1:20 p.m.

Nova Scotia has identified 34 new cases of COVID-19.

The province has confirmed 407 cases of the virus.

Eight people are in the hospital and four in the ICU, while 93 people have recovered.

The province expanded its screening process, advising people with two or more symptoms, including fever, new or worsening cough, sore throat, runny nose or headache, to call 8-1-1 or go online for further assessment.


1:15 p.m.

Newfoundland and Labrador has confirmed three more cases of COVID-19, all in the Eastern Health region.

The province has now confirmed 239 cases of the illness.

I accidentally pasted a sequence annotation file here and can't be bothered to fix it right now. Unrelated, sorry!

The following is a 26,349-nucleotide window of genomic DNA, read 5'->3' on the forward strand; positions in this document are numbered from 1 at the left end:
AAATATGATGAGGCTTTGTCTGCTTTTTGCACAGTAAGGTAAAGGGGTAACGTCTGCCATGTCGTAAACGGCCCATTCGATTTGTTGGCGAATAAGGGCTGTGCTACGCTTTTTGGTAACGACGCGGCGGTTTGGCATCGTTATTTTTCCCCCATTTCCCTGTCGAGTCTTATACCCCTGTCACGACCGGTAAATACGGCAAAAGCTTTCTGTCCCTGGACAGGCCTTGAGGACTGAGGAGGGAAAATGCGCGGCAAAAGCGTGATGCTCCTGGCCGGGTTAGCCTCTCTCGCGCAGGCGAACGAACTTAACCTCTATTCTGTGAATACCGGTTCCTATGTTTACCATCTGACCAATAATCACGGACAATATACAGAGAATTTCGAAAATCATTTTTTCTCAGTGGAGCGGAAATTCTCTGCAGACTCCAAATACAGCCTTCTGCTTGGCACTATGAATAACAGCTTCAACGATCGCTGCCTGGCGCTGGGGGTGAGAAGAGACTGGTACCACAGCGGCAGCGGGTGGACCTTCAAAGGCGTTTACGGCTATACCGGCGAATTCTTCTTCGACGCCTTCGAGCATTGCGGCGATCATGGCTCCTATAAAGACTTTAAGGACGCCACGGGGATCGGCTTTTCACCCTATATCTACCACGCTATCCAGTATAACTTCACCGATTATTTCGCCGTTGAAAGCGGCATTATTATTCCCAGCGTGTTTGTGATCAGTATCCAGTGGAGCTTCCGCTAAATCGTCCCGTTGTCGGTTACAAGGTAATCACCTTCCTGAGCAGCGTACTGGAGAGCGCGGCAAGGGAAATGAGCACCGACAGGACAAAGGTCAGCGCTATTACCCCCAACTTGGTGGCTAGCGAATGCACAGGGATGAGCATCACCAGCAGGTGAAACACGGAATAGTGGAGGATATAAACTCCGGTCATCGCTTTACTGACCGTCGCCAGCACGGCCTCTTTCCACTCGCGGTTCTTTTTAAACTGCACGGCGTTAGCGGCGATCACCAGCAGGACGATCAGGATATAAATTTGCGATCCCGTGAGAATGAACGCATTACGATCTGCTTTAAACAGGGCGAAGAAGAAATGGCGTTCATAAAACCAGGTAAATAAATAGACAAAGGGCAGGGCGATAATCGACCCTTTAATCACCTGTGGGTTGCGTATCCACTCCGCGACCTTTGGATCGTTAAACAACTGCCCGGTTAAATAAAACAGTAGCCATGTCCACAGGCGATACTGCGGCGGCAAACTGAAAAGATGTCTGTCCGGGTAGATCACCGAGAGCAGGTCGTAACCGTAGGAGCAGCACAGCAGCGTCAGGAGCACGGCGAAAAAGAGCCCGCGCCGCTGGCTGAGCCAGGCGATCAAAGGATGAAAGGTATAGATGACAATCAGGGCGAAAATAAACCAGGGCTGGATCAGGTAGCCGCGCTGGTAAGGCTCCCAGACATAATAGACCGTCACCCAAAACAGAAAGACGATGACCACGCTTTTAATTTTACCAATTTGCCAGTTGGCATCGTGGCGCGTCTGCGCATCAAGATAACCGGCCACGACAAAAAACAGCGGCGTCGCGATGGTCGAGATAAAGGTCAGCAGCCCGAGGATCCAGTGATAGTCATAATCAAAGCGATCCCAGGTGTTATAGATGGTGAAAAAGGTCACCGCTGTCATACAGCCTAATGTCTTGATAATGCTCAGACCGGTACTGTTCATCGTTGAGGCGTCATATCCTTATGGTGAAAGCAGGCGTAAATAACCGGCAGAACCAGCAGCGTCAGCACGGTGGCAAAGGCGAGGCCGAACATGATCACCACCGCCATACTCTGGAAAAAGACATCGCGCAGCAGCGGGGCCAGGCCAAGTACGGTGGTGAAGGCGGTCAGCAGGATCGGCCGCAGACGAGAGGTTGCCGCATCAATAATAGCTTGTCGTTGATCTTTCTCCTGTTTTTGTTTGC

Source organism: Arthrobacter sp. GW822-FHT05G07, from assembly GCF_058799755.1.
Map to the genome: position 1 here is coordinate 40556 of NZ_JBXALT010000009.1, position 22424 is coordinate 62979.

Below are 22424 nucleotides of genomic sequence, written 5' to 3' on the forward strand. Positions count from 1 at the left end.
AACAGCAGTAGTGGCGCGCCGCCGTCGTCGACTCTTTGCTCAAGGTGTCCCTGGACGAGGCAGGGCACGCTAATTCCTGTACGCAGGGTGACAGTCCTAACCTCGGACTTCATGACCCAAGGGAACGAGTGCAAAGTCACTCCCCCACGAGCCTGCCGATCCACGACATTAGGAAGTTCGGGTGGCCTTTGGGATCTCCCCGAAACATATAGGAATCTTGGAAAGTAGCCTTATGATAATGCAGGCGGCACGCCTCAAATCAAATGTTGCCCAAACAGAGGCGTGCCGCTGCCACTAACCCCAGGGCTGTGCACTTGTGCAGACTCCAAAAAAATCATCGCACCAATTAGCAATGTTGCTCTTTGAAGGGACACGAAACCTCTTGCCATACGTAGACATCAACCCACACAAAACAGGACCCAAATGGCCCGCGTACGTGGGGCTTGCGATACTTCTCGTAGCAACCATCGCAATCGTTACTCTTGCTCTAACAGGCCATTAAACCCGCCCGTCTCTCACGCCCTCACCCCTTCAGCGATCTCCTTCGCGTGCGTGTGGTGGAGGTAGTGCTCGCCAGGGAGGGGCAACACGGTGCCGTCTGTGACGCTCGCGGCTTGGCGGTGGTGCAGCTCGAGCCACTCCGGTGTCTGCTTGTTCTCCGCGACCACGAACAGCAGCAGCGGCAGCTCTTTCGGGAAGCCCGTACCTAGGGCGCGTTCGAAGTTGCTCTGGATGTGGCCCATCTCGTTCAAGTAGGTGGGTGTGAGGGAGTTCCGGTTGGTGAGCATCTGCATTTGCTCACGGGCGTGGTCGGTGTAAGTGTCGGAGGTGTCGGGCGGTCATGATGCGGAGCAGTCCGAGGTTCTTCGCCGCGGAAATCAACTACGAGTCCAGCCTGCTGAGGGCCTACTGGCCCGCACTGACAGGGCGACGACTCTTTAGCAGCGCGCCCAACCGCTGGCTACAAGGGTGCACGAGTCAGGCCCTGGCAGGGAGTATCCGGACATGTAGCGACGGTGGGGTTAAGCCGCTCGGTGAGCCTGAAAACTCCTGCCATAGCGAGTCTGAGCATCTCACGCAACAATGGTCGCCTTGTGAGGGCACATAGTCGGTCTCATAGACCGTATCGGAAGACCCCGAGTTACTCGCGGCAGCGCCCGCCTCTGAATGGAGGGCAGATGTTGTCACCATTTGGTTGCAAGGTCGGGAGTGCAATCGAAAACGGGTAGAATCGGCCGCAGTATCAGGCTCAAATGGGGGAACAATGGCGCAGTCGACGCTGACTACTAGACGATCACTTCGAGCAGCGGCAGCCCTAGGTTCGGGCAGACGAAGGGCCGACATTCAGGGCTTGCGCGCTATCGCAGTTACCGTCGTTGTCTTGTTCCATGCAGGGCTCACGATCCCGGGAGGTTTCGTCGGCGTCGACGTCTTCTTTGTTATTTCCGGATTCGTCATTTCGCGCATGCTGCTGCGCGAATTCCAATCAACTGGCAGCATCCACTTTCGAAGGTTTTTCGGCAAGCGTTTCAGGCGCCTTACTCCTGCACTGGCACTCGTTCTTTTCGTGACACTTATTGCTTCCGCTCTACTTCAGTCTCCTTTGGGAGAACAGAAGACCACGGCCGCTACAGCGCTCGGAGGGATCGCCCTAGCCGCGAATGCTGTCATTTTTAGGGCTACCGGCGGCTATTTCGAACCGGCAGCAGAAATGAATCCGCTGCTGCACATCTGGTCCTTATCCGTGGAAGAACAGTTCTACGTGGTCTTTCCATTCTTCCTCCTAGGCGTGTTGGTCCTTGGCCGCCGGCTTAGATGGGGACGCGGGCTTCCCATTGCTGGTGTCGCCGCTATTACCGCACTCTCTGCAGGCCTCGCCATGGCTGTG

Seven people are currently in the hospital due to the virus and two are in intensive care.

In total, 103 people have recovered.


12:45 p.m.

The RCMP says its officers could visit homes to ensure any person entering Canada is self-isolating for 14 days.

The police force says it has been asked to help enforce the Quarantine Act in the midst of the COVID-19 crisis.

Police can also now arrest people for violating the Act, though the RCMP says that will be a last resort.

Previously they could only issue a court appearance notice or summons.

Failing to comply with the Quarantine Act could lead to a fine of up to $750,000 and imprisonment for six months.


12:30 p.m.

New Brunswick confirmed one new case of COVID-19 on Friday, bringing the total in the province to 112.

Five people remain in hospital due to the virus and three are in intensive care.

Sixty people have recovered.